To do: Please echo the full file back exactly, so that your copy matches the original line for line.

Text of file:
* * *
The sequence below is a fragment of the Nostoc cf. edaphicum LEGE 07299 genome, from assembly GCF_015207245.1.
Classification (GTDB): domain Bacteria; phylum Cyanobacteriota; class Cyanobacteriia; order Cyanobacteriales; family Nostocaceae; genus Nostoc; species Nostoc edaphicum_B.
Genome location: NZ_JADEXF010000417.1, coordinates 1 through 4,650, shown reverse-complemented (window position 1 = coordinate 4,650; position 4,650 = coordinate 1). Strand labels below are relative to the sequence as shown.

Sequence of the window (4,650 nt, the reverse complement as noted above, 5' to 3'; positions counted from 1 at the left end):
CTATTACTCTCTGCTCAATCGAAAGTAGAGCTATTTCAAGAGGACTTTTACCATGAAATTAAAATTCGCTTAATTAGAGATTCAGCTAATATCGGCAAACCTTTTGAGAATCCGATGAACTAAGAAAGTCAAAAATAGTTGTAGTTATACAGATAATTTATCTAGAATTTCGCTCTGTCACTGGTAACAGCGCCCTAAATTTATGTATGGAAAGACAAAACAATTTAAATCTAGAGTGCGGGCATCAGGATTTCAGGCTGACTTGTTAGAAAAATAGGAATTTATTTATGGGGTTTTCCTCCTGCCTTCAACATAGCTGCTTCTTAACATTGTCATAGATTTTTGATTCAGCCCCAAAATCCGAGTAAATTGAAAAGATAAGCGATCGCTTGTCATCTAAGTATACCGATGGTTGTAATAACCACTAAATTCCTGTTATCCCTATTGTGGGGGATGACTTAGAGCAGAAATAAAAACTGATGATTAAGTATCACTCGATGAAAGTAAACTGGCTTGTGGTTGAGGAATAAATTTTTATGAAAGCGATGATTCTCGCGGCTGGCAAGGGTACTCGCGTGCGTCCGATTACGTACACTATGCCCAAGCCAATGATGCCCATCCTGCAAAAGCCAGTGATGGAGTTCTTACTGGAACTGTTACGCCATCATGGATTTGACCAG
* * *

The sequence below is a fragment of the Nostoc cf. edaphicum LEGE 07299 genome, from assembly GCF_015207245.1.
Classification (GTDB): domain Bacteria; phylum Cyanobacteriota; class Cyanobacteriia; order Cyanobacteriales; family Nostocaceae; genus Nostoc; species Nostoc edaphicum_B.
Genome location: NZ_JADEXF010000417.1, coordinates 1 through 4,650, shown reverse-complemented (window position 1 = coordinate 4,650; position 4,650 = coordinate 1). Strand labels below are relative to the sequence as shown.

Sequence of the window (4,650 nt, the reverse complement as noted above, 5' to 3'; positions counted from 1 at the left end):
CTATTACTCTCTGCTCAATCGAAAGTAGAGCTATTTCAAGAGGACTTTTACCATGAAATTAAAATTCGCTTAATTAGAGATTCAGCTAATATCGGCAAACCTTTTGAGAATCCGATGAACTAAGAAAGTCAAAAATAGTTGTAGTTATACAGATAATTTATCTAGAATTTCGCTCTGTCACTGGTAACAGCGCCCTAAATTTATGTATGGAAAGACAAAACAATTTAAATCTAGAGTGCGGGCATCAGGATTTCAGGCTGACTTGTTAGAAAAATAGGAATTTATTTATGGGGTTTTCCTCCTGCCTTCAACATAGCTGCTTCTTAACATTGTCATAGATTTTTGATTCAGCCCCAAAATCCGAGTAAATTGAAAAGATAAGCGATCGCTTGTCATCTAAGTATACCGATGGTTGTAATAACCACTAAATTCCTGTTATCCCTATTGTGGGGGATGACTTAGAGCAGAAATAAAAACTGATGATTAAGTATCACTCGATGAAAGTAAACTGGCTTGTGGTTGAGGAATAAATTTTTATGAAAGCGATGATTCTCGCGGCTGGCAAGGGTACTCGCGTGCGTCCGATTACGTACACTATGCCCAAGCCAATGATGCCCATCCTGCAAAAGCCAGTGATGGAGTTCTTACTGGAACTGTTACGCCATCATGGATTTGACCAG